After that we see Burns looking at an old time movie projector to see title cards of people laughing at him, and there might have been another one but I don’t care enough to look again.

Back in the present, Burns eventually goes on stage himself and . . . has his pants fall down, rendering the entire story pointless. It’s not as weird as Burns’s mom licking him for ten seconds, but it’s pretty weird.

Compare that hamfisted mess to the two quick flashbacks we get in “Rosebud”, which not only shows us a childhood trauma far faster, but only one of which even involves Burns. Instead of wasting time destroying the town and then forgetting all about it, “Rosebud” opens with Burns dreaming about the day he lost Bobo:

Young Burns: Tralala-lalala, tralala-lala, I’m the happiest boy there is! Aren’t I Bobo?
Ma Burns: Happy, come here, happy!
Young Burns: Yes, Momsy?
Pa Burns: Happy, would you like to continue living with us, your loving, natural parents? Or would you rather live with this twisted, loveless billionaire?”
Young Burns: Let’s roll.


After that, we see Pa Burns run after the limo and describe Bobo as, “a symbol of your lost youth and innocence!”, which is the kind of functional, meta-joke exposition that is well beyond the skills of Zombie Simpsons.

Not only is this scene shorter and more contained than the sprawling collection of flashbacks Zombie Simpsons does, but it also uses Burns the kid to explain Burns the adult. Burns didn’t become a twisted, loveless billionaire because of some trauma or accident, he actively chose it, instantly dropping his beloved bear without so much as a second thought. Even at this tender age, Burns was always more interested in money and power than happiness, he just later wanted his bear back.

Contrast that with Zombie Simpsons, where Burns gets humiliated as a child and then for some reason decides that the way to heal this decades after the fact is to take all the townspeople he hates and put them in a similar show. Even on a surface level it doesn’t make any sense. But it really falls apart when they stoop to explaining it:

Lisa: I think you’re trying to make up for what happened to you then by putting on a perfect Bowl show now.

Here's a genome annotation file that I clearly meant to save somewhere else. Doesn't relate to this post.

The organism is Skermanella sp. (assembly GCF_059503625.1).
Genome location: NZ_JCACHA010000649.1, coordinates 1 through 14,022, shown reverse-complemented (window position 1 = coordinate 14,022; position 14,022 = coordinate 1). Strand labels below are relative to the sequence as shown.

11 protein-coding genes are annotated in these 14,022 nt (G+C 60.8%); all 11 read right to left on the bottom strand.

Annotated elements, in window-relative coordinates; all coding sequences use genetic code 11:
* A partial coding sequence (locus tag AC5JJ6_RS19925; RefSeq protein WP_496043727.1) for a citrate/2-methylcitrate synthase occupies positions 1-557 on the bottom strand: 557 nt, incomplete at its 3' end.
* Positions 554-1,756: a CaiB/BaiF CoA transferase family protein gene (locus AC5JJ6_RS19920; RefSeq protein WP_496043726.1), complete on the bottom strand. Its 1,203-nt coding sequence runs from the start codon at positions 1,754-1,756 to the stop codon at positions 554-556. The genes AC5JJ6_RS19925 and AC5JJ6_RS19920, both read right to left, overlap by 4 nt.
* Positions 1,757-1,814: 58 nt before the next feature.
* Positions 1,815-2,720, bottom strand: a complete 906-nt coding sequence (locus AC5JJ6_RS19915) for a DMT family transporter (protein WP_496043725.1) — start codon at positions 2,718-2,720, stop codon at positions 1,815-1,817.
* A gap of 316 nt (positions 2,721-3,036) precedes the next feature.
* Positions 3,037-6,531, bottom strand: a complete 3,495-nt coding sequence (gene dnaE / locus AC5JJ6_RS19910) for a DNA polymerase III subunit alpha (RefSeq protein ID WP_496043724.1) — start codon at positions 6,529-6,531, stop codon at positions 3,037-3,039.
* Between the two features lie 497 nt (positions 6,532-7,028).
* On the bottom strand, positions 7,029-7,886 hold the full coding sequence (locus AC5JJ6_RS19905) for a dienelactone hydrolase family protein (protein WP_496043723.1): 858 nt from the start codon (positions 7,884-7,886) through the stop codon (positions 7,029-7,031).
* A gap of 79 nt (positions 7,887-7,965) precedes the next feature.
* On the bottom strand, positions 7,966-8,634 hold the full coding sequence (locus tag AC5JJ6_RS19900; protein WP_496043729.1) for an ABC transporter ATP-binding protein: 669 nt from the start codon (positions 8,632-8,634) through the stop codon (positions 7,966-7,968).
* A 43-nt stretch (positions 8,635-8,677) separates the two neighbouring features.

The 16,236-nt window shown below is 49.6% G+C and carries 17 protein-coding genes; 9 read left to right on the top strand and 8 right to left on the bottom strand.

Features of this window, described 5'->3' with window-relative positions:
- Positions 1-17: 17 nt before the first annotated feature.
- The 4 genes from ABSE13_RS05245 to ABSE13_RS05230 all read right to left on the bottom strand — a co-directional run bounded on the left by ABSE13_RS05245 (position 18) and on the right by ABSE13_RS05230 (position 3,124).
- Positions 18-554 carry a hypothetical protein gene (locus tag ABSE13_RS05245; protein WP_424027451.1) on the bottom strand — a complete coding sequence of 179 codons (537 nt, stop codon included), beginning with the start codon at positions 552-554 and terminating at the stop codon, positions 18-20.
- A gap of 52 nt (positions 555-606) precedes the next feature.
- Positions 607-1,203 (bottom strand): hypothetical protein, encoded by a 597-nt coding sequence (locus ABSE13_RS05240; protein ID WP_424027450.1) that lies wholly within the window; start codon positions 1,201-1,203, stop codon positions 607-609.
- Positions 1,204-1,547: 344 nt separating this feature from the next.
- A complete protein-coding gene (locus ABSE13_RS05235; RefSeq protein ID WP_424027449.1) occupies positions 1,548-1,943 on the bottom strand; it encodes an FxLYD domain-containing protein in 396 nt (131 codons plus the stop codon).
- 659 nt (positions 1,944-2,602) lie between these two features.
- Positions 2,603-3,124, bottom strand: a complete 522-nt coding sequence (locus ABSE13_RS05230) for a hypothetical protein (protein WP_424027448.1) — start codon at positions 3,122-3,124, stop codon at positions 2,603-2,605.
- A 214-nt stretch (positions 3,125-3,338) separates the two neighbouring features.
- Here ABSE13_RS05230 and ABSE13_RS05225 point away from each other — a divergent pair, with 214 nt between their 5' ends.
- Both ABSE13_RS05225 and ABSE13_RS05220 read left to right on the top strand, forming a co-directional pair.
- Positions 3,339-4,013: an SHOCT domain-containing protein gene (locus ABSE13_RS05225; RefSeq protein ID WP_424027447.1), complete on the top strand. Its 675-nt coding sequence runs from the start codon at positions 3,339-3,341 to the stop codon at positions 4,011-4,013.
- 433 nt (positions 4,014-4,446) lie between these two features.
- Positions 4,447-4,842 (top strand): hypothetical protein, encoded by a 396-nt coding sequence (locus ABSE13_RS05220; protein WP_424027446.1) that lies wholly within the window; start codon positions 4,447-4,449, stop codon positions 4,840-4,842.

Four flashbacks deep, they take the time to spell out exactly what was painfully obvious from the first one. And that’s not even the final, expository reveal of this nonsense. After Burns’s pants fall down on stage in the present, he finishes up by negating everything we’ve seen so far:

Burns: I can’t stay mad at you. At my age I can’t stay anything at anybody. Oh, and you know what, the laughter in my head is gone.

Zombie Simpsons sets the bar pretty high for hack writing, but this is up there with their worst. First it contradicts everything we just saw (he stayed mad about this for decades), and then it wipes it all away as though it never happened (the laughter in his head is gone because his pants fell down a second time?). The episode didn’t make sense before he said this, but this line goes beyond that by admitting that it was pointless even if it had made sense. If they cared in the least about what they were doing, the completeness of its incoherence would almost be impressive. As it is, they just needed a little more filler to wrap things up.

The Burns of “Rosebud” wants his bear back, and is willing to torment the entire town to get it. When he finally gets what he wants, he ever so briefly becomes happy before quickly returning to his old self. The Burns of Zombie Simpsons goes through an elaborate melodrama, involves people he doesn’t like for no reason, and then declares himself happy after re-living the thing that crushed him in the first place.

12 Responses to “Compare & Contrast: Burns’s Childhood Trauma”

  1. 1 ecco6t9@hotmail.com
    2 October 2016 at 3:13 am

    I can’t imagine a mother in 1913 mocking her own child. Society was not like that.

  2. 2 Noah B
    3 October 2016 at 1:25 am

    Not gonna lie, I actually squeed when I saw this. This article, that is–not the pile of hot garbage from Season 28.